As a mom of young boys (2 and 4), the beach offers us the best of many worlds; I get to read and watch the surf (one of my favorite past times) and the boys get to run, explore, dig for hours on end and enjoy their continuous snack from breakfast to lunch (seriously, cannot keep them away from the cooler!). We all get to enjoy each other's company without distractions. Best of all, there's no better way to get kids ready for an afternoon nap than packing in a morning at the beach!
I've fallen in love with our summer lifestyle and I'm full of gratitude for an important reminder on accepting praise that I experienced at the beach late last week.
While packing up our bags and equipment after several very active hours on the sand, my four year old launched into an epic meltdown. He had wanted me to rinse off his flip flops before we walked up the beach but he wasn't interested in my repeated explanation that they'd only get sandy again on our walk. I turned to make my way up the beach, hoping he'd give up and follow.
I wasn't surprised to find that he didn't. He's one strong-willed kid and I knew, had I continued to resist his meltdown, scolding him with a "Stop it right now!" like I have many times before, he would have literally and figuratively dug his heels further into the sand - ready to battle. I knew he was tired and the poor kid had reached his breaking point with the wind and sand - he wanted me to just take care of it, no matter how irrational it was.
Looking to preserve my sanity for the walk up the beach with two cranky boys and a ton of gear in tow, I did some quick thinking.
I put my bags down, fished out a net from the beach toys bag and summoned my very best Mary Poppin's voice as I said, "Whoa, Ben! What's this? Do you EVEN know what this IS?", as I walked back towards him.
He stopped screaming briefly, wondering why I was unaffected by his tantrum. He scowled at me (because, #coolfactor) but stayed quiet. I was starting to get somewhere.
I kneeled down in front of him and said,
"This is a magic net...watch this, when I tap you on the head, it will turn you into Happy Ben, wanna try?"
He's a smart kid and I admit, sometimes I try a redirect like this but it comes off as condescending and he smells that from a mile away. But, this time, my voice was different...I was killing it in this mom moment. Patience in check.
I reached out and tapped his head with the net with a huge smile on my face. He grinned but didn't fully break. I tried again, tapping his head for a second time. He broke out into hysterical laughter. His two year brother followed...both of them belly laughing in the cutest way possible.
Knowing these moments only last an instant sometimes, I quickly gathered our things up again and sang,
"Ok, let's go, Happy Boys!". We headed to the car and had a really calm drive home listening to music.
I can tell you wholeheartedly, things DO NOT always go this way. I am not always on my game. I get tired, cranky and short tempered. My 4 yo digs in, we go head to head and I don't always think clearly. But, I work every damn day to show my kids the grace, understanding and compassion they deserve as they learn how to navigate their emotions.
I truly try my very best. Some days, my best shines through. Others, I struggle.
Honestly, I'm just happy to string together as many of the good moments as I can, knowing and accepting that the tough ones ARE inevitable.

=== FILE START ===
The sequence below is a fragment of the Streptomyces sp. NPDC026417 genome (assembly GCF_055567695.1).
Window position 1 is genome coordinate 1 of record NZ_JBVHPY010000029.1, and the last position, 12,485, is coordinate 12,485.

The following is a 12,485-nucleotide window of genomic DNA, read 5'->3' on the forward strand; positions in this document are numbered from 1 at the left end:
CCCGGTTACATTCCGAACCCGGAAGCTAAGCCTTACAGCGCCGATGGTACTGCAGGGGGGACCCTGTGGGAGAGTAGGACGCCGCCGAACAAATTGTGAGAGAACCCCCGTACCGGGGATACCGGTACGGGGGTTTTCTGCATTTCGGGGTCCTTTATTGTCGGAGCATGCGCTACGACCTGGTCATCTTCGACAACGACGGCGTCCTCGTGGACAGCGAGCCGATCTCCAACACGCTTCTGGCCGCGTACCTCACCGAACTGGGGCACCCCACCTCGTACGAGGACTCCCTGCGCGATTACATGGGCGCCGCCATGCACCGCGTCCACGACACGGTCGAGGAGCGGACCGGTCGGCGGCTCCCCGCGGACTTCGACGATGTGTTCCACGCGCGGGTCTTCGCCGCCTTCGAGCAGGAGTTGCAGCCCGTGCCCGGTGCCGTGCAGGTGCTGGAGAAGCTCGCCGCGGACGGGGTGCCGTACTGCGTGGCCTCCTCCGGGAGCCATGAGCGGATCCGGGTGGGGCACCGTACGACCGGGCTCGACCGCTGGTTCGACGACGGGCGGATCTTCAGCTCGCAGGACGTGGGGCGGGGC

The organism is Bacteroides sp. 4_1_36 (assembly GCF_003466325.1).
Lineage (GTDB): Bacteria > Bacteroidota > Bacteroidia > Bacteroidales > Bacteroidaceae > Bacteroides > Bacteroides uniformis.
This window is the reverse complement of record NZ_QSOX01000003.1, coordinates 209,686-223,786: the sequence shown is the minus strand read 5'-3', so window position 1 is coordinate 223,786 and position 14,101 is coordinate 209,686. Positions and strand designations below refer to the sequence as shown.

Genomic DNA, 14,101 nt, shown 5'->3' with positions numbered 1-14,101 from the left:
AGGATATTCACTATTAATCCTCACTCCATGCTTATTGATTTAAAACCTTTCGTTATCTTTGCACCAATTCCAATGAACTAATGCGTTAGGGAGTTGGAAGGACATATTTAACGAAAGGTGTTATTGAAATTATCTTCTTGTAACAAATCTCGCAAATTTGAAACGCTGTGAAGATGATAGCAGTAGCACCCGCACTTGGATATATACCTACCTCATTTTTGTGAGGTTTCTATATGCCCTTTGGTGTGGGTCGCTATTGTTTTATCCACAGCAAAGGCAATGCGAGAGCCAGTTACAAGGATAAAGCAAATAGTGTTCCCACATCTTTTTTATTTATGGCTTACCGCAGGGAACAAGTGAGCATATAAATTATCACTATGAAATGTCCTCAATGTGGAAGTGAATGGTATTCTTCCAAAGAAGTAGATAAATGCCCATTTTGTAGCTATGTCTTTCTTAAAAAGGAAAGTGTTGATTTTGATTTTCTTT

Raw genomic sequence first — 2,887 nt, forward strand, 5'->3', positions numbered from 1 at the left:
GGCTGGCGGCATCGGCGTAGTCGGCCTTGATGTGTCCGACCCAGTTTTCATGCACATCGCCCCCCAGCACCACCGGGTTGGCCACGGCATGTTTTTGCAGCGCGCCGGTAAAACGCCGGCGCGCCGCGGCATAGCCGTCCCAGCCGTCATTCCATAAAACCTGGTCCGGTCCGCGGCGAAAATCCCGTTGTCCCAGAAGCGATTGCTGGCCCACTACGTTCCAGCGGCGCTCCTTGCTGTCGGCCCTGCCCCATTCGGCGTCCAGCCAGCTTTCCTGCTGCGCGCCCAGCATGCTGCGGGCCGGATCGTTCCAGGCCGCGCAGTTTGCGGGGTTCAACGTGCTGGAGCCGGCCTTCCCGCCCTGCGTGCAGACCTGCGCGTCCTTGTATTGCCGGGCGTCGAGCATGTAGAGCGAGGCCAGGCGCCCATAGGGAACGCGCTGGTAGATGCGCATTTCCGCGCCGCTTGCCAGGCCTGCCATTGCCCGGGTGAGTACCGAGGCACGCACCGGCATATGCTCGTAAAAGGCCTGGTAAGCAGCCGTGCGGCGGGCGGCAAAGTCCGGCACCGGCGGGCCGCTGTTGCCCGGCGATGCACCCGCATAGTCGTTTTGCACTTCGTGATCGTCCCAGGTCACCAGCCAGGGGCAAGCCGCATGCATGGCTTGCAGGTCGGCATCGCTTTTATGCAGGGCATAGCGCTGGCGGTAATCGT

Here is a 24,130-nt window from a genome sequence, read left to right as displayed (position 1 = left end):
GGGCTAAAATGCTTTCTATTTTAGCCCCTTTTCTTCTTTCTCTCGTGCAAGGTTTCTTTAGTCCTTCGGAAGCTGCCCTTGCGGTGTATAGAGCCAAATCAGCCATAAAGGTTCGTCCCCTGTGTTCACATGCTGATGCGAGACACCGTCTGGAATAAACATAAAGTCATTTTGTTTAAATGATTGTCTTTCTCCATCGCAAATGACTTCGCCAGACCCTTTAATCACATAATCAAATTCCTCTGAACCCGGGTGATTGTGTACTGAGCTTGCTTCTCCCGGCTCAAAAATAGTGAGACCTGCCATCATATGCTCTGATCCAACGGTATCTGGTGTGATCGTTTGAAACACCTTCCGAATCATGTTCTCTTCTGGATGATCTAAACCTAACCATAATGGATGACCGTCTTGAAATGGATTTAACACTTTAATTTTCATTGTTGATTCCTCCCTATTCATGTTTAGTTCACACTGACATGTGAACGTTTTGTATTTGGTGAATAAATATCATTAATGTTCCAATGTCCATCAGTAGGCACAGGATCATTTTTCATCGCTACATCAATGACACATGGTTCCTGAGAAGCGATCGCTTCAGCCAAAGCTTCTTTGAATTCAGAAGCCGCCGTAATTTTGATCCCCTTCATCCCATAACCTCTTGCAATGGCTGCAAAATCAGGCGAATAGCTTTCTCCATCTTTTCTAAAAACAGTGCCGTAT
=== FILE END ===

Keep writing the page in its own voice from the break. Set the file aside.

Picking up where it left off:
But, this weird thing happened when other people tried to compliment me.
When the boys had erupted into laughter in that moment at the beach, I looked up and caught the gaze of two older women who were sunbathing behind us and had watched the whole situation go down. They were incredulous and nearly gave me a standing ovation for how I had diffused the situation, saying how perfectly it was handled.
My impulse was to offer something self-deprecating like, "Well, you should have seen us yesterday..." or "It doesn't always go like that!" or something totally exaggerated like "I'm the most impatient mom out there!".
I don't know why we adults do this deflection of praise. Who does it serve? The person complimenting us? Ourselves? Who would honestly feel better about the exchange if the person being complimented made excuses for why the compliment wasn't warranted? Doesn't it seem silly when we think of it like this?
"You have pretty eyes!" ---> "OMG, no, I'm so overtired" or "Oh, it's just my new make-up"
"You're so disciplined at the gym!" ---> "I have to be because I'd gain weight so quickly!" or "You have no idea! I missed two workouts last week!"
"You so deserve the promotion you received!" ---> "Yeah, it took me way to long to get it"
I was playing catch with my nephew once, years ago, he was about seven at the time. He made a great catch and I said "Wow, that was awesome...such a good catch!" to which he replied, "Yea, I know!".
He had zero hesitation accepting the praise of a job well done and frankly, in doing so was able to do what kids do well, fully live in the moment. Feel all the feelings of pride, happiness and joy. Feeling all the feelings, truly letting the positive energy sink in, it changes us and makes us want to recreate the feeling time and time again. When we deflect the positive energy and speak negatively about ourselves, we rob ourselves of moments of pride, happiness and joy.
My nephew could have said; "It was just because it was a good throw" or "Yeah, but I missed all my catches yesterday!" but instead he spent zero energy on negativity.
As I reflected on the exchange with those women at the beach later, I was glad I thought twice and chose to offer a simple wink and a "Awe, Thank you!", as I let my Supermom moment sink in. Frankly, it was a damn great way to handle the tantrum and I deserved to feel happy about it.
And, I'm sure as hell going to seek more moments like this because it felt so damn good, for everyone involved.
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